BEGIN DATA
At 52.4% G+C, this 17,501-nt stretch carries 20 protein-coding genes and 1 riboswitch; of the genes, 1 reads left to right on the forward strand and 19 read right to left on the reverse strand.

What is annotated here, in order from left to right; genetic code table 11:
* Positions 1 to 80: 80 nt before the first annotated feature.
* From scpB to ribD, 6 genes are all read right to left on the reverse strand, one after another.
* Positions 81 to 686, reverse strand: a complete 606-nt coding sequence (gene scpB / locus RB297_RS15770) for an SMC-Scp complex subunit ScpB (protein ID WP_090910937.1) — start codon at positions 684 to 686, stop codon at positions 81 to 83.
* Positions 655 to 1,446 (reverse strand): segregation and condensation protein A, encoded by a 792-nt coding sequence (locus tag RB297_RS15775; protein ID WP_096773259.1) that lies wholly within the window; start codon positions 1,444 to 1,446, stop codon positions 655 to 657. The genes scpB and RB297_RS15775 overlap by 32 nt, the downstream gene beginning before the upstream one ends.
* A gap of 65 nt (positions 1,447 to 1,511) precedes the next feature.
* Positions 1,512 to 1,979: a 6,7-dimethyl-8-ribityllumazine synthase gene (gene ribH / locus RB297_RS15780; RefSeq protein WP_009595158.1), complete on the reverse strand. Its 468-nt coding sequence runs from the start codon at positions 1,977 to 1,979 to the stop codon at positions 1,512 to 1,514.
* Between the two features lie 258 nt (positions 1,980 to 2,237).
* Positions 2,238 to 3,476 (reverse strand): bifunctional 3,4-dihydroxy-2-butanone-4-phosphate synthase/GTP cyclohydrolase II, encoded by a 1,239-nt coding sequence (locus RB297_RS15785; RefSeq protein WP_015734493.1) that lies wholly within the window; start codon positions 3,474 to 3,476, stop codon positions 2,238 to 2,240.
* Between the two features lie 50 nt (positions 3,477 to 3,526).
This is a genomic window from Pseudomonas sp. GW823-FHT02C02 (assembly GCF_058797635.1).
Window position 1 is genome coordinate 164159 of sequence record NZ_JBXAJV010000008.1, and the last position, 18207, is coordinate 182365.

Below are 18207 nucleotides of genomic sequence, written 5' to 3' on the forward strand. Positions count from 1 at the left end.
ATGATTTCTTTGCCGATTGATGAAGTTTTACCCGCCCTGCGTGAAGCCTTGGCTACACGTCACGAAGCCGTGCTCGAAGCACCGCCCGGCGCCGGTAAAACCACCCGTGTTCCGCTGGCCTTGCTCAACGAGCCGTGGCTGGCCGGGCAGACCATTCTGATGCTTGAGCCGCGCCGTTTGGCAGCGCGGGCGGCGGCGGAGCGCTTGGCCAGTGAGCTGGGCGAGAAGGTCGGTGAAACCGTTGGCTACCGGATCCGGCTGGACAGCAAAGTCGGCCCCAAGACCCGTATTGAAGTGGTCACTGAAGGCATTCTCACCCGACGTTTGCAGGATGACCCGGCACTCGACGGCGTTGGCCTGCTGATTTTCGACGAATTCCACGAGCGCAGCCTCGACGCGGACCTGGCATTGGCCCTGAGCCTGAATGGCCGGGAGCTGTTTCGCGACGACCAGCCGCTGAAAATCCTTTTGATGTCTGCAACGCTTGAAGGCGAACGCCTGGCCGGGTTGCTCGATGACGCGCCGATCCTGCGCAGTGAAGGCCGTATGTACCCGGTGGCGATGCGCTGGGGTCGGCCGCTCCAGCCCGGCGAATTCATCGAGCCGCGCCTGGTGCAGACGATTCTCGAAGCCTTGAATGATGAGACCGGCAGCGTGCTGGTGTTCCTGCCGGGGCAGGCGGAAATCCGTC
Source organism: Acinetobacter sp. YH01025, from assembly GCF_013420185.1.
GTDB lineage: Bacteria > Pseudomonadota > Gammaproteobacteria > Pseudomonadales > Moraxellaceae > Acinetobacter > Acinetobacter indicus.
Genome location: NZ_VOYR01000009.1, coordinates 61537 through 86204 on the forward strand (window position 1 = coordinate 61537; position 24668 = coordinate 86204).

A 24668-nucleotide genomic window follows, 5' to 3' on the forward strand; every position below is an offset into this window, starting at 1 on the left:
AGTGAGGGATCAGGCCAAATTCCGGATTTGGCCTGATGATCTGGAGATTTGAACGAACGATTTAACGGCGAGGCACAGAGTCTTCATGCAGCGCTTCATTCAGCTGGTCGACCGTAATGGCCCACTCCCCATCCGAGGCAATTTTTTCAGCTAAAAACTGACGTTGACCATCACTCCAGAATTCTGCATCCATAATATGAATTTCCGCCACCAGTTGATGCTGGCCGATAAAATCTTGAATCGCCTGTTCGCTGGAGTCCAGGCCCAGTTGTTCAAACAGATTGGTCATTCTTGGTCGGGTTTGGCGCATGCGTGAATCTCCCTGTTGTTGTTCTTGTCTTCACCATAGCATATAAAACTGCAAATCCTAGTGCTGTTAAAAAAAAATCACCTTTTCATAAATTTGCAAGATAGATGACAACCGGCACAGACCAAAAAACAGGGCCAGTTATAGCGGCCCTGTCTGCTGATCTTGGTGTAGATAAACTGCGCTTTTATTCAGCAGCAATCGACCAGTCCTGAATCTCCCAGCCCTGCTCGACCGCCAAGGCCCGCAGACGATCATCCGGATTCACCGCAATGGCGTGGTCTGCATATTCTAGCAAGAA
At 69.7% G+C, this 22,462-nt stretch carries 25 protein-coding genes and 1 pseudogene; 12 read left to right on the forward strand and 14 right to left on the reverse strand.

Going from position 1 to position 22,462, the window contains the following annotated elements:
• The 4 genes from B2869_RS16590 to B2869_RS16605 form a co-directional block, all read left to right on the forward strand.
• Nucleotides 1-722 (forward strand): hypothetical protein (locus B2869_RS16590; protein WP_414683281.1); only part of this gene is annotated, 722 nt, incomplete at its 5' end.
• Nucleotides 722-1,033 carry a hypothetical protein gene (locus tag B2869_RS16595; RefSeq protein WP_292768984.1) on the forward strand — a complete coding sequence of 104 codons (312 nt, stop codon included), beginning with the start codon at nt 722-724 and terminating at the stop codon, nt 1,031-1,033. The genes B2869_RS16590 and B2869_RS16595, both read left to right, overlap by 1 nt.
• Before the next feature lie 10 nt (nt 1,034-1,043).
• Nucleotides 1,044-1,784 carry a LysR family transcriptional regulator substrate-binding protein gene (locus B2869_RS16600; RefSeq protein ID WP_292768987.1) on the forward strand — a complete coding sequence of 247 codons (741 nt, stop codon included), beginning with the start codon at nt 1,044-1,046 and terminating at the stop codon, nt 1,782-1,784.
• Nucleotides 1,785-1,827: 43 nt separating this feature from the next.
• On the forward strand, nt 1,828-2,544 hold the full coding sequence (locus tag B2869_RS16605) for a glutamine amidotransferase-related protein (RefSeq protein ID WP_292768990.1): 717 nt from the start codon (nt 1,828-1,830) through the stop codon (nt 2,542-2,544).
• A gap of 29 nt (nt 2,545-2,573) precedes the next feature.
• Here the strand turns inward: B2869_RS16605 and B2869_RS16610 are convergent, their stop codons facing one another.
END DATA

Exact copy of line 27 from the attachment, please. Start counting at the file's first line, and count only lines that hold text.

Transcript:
• Nucleotides 1,044-1,784 carry a LysR family transcriptional regulator substrate-binding protein gene (locus B2869_RS16600; RefSeq protein ID WP_292768987.1) on the forward strand — a complete coding sequence of 247 codons (741 nt, stop codon included), beginning with the start codon at nt 1,044-1,046 and terminating at the stop codon, nt 1,782-1,784.